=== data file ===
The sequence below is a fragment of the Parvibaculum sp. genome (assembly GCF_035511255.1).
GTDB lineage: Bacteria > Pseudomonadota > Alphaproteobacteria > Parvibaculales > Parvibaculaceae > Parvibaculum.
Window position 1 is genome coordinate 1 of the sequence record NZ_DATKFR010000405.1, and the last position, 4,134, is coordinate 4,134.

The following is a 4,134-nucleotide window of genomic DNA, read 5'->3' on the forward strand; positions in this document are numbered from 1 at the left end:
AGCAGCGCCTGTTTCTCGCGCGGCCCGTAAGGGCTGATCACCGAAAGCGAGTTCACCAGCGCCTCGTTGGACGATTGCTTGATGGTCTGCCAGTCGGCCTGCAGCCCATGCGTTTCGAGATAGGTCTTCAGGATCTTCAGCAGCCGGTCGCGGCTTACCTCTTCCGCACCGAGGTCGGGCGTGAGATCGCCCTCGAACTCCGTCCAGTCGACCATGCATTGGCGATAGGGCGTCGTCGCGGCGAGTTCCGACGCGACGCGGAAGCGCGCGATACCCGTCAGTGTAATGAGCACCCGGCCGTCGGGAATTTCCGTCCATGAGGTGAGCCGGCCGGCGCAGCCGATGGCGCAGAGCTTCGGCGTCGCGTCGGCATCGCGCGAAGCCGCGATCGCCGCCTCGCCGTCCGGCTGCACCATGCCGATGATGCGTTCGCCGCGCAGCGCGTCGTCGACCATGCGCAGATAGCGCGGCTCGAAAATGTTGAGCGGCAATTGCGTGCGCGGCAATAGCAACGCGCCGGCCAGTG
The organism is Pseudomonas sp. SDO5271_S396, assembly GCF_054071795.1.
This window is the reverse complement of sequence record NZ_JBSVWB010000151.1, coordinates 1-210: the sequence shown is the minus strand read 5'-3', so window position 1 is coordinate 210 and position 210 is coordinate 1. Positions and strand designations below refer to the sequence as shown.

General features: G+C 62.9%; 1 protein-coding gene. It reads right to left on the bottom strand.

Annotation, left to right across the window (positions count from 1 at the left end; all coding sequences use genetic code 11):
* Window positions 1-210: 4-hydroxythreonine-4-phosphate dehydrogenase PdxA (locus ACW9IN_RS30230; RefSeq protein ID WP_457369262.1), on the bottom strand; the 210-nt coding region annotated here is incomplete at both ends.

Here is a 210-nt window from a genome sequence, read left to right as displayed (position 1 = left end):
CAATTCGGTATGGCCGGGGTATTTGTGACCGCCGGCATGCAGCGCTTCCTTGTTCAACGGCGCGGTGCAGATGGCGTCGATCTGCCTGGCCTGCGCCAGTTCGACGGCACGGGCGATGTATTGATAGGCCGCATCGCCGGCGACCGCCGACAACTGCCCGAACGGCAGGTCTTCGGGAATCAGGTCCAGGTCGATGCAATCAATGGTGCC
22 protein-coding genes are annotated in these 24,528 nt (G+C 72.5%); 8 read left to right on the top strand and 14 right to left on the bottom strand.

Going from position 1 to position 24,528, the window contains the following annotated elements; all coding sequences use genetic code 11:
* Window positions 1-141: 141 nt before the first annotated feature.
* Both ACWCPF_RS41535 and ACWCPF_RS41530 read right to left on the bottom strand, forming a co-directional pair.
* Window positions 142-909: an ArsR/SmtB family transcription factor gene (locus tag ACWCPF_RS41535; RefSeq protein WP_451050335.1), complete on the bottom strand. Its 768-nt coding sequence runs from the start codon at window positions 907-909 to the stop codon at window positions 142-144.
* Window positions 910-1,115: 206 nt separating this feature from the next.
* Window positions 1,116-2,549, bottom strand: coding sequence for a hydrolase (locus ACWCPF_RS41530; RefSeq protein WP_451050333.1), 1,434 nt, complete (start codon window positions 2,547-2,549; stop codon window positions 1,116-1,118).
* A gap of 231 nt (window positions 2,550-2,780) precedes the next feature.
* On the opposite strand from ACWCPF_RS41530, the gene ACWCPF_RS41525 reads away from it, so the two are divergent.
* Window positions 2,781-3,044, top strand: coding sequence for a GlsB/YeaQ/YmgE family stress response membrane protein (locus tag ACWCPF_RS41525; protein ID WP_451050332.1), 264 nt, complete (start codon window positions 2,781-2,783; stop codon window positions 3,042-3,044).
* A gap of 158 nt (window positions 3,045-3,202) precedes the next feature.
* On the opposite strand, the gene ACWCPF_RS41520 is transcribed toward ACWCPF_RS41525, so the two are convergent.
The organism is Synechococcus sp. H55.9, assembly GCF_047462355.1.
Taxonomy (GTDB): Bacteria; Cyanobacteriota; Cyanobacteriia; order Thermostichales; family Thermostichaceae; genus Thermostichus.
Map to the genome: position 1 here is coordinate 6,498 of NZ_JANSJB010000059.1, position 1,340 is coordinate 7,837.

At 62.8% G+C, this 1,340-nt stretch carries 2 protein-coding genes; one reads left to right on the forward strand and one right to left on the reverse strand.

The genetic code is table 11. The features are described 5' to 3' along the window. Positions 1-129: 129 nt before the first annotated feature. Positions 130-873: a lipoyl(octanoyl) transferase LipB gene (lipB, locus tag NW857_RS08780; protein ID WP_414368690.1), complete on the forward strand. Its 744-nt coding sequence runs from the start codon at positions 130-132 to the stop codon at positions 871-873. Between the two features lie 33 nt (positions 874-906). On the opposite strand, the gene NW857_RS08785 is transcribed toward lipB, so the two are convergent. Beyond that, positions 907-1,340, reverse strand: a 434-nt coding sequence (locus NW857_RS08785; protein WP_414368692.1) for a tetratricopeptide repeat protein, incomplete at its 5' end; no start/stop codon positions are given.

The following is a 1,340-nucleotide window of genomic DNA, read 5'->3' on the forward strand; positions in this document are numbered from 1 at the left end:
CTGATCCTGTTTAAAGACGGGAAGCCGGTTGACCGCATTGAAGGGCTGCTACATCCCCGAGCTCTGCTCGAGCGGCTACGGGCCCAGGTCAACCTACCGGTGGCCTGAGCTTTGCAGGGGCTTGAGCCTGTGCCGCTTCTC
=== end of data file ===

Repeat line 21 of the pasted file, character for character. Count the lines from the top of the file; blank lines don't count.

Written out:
* On the opposite strand from ACWCPF_RS41530, the gene ACWCPF_RS41525 reads away from it, so the two are divergent.